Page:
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Discussion Starter #1
Of all the cities in these good ole' United States, I'd have to say Milwaukee must rank as one of the most motorcycle-friendly. (At least as far as the population goes - the weather, on the other hand, stinks for about half the year.) The cops here seem extremely tolerant of Harleys with loud (if not to say deafening) pipes. The local media portray the crowds of Harley riders that congregate for local rallies and H-D anniversarys as golden-hearted philanthropists who just like to ride noisy motorcycles as an excuse for raising money for sick children. And car drivers tend to give Harley riders a certain amount of respect, born perhaps out of the belief that there is a good chance the dude on a Deuce beside him is either a) a high-powered corporate executive who could shutter the machine shop where mom works or b) a chain-wielding 1%er who'll rip out your windpipe and carry off your teenage daughter if you look at him funny. It's kinda hard to tell the difference sometimes.

In spite of this I've noticed that one group in particular seems to have it in for motorcyclists - our old friend the highway engineer. Some examples:

A) Sensor-activated stop lights. Many of the freeway on-ramps have special lanes marked for "Buses, Carpools, and Motorcycles." Nice thought - but the fu(kin' things regularly fail to register a motorcycle waiting for a green signal. After sitting at one of these things for about three minutes while half a dozen single-occupant cars went past in the regular lanes, I finally took my life in my hands and jumped the (still) red light. Fortunately there wasn't a cop around... Either make sensors that work for all highway-legal vehicles, or get rid of the damned things.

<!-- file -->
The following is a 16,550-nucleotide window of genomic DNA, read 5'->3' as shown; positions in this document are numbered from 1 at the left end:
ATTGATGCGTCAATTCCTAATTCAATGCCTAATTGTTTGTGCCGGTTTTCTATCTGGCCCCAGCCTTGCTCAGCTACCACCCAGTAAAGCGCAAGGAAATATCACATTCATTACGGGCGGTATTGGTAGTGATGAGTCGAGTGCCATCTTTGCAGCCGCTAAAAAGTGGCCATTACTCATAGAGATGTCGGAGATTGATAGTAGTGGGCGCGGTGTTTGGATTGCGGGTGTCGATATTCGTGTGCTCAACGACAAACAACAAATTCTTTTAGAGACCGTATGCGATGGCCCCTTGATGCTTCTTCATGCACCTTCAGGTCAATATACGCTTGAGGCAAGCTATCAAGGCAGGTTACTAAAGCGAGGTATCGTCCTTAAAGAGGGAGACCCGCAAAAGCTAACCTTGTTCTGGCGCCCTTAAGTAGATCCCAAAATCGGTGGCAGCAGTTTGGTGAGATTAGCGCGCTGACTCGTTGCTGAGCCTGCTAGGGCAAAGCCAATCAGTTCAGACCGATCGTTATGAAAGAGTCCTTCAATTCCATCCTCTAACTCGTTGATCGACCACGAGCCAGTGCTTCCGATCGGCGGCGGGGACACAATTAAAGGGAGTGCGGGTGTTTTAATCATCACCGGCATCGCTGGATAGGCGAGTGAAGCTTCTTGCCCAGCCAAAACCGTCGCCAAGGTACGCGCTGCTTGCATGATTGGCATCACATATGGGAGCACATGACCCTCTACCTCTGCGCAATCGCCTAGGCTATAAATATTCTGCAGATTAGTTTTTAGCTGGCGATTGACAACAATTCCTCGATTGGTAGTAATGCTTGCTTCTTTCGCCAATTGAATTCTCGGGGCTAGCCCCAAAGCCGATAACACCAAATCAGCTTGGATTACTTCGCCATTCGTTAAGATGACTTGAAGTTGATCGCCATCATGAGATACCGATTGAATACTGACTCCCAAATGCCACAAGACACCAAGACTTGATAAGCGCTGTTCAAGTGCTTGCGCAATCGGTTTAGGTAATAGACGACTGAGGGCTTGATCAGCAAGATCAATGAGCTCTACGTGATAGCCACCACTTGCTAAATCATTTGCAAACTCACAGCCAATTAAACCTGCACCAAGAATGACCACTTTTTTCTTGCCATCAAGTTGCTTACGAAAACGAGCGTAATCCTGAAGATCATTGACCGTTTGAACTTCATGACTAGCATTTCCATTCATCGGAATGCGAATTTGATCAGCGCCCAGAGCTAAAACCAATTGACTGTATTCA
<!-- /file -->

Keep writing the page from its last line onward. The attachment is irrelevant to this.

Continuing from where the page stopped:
B) Crash barriers/Guillotines. There's been a rash of accidents where befuddled car drivers managed to lose control of their vehicles and cross an eighty-foot wide grass median and end up driving into oncoming freeway traffic. This is in a place where the freeway is not only dead straight, but also level. So today I saw some highway workers erecting a series of steel posts, connected by thick strands of steel cable. Presumably the purpose of this is to keep Grandpa in his Buick from wiping out another family, but I dread the thought of what would happen to a motorcyclist who hit one of these things. I think you'd have more chance trying to ride through a moving airplane propeller.

C) Motorcycle Parking. Aside from our local festival grounds, where the Motor Company sponsors a special "Motorcycle Only" lot, there are extremely few motorcycle parking areas. We usually have to take our chances parking in regular angle stalls (with the ever present risk that the lady in the minivan "doesn't see" the motorcycle until she hears the crunching sound of the gas tank under her wheels. Actually, I did see a couple of special narrow motorcycle parking spaces (metered, and at the same price as regular car spots) in a local marina. I didn't use them though, since some thoughtful a$$hole in a black Lincoln Navigator was so busy mooring his land-yacht he'd parked over them so as to give his passengers plenty of room to tuck and roll as they parachuted to the ground.

D) Rain Grooves. We've all had the nasty "floating" feeling when we ride over a metal-grated draw bridge. Usually it only lasts a few seconds, we are riding in a straight line, and not much faster than 30 mph. Milwaukee's freeways managed to feature several miles of deeply grooved pavement, including several curves that are taken at 55-65 mph. Not for the faint-hearted motorcyclist. Try designing freeways with proper drainage to begin with, jackass.